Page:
By an Act, approved, February 15, 1869, the Governor, Secretary of State, and Auditor, were appointed Commissioners to sell the unsold lots and blocks in Lincoln, and to locate and erect a " State University and Agricultural College, and a State Lunatic Asylum." From the proceeds of the sales, $16,000 were appropriated for the completion of the dome of the Capitol, $50,000 for the erection of the Insane Asylum, and $100,000 for the erection of the State University and Agricultural College building. Fearing that the proceeds of the sales of lots would not amount to the aggregate of these appropriations, the Commissioners were authorized to sell not to exceed forty sections of the Saline land grant to meet any deficiency that might arise.

     In pursuance of this Act, the Commissioners advertised on February 24, for plans and specifications for these two buildings. On June 1st following, the plans and specifications received were examined and the designs submitted by M. J. McBird, of Logansport, Indiana, were accepted for the University and Agricultural College building, and those of Prof. John K. Winchell, of Chicago, for the Lunatic Asylum.

     The Commissioners let the contract for the excavation of the basement of the University on the third of June, 1869, to Messrs. D. J. Silver & Son, of Logansport, Indiana, for the sum of $23,520, and for the same work on the Lunatic Asylum to Joseph Ward, of Lincoln, for $18,055.



     The work on the Lunatic Asylum was shortly afterwards commenced, and on the University, about the 15th of July; but the walls of the latter were ready for the laying of the corner stone on the 23d of September, and it was put in place on that day with Masonic ceremonies. During the first week of September, the basement was completed. In the meantime the architect had made alterations in the plans for the super-structure, suggested by the Regents, which necessarily increased the expense of the building. The Commissioners, feeling that considerations of public policy demanded that the building should be such as the present and prospective needs of the State indicated, decided to take the responsibility of exceeding the appropriation.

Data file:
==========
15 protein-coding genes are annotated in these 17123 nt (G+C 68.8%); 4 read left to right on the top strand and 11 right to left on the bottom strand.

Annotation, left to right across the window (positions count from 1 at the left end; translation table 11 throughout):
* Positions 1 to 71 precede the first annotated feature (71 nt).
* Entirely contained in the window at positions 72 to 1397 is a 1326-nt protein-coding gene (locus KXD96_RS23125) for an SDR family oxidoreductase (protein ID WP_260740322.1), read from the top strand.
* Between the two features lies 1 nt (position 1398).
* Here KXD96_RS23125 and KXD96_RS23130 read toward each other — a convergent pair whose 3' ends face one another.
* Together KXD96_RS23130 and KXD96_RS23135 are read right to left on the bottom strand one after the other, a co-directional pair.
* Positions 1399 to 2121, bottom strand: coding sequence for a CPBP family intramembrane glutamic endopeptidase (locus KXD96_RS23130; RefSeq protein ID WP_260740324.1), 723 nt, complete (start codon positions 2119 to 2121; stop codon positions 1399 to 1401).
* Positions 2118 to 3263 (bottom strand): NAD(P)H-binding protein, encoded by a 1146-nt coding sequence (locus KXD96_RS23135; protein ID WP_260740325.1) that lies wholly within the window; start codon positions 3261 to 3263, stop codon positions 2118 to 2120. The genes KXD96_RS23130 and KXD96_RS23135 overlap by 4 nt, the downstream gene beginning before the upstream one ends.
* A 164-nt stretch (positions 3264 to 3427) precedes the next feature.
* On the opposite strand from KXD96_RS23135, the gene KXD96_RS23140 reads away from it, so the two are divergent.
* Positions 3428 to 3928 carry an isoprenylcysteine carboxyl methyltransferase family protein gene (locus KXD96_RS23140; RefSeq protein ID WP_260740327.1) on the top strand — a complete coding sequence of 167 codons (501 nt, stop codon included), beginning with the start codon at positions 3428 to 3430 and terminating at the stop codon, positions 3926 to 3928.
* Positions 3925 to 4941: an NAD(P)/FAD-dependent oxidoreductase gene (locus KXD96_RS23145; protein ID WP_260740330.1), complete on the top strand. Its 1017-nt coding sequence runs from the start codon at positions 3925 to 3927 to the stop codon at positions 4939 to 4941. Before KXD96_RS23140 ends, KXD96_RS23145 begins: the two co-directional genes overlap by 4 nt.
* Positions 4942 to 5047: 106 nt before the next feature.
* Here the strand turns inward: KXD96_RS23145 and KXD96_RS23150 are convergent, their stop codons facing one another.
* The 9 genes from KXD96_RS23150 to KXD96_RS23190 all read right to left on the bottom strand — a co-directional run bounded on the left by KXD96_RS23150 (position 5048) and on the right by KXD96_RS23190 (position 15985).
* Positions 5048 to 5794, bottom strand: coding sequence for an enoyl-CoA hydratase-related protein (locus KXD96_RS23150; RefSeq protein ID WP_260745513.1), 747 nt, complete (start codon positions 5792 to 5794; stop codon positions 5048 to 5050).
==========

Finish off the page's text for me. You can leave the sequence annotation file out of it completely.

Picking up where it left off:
In pursuance of advertisements published July 15th, the contract for completing the University was awarded on the 18th of August, to D. J. Silver & Son, for $128,480, making the total cost of the building $152,000. The contract for the completion of the Lunatic Asylum, was let September 18, to Joseph Ward, for $119,300, making it cost $137,550.

     Prior to the commencement of the work on the superstructures, the Legislature, at a call session, passed a joint resolution, March 4, 1870, approving the action of the Commissioners in exceeding the appropriation and letting the contracts, and also passed an Act, approved March 4, providing for the care and custody of State prisoners, and for the erection of a Penitentiary on the site selected by the Commissioners, in 1867. Three Prison Inspectors were elected, who were to act as a Commission in the erection of the Penitentiary, and to sell the 34,000 acres of Penitentiary land granted by the general government for that purpose.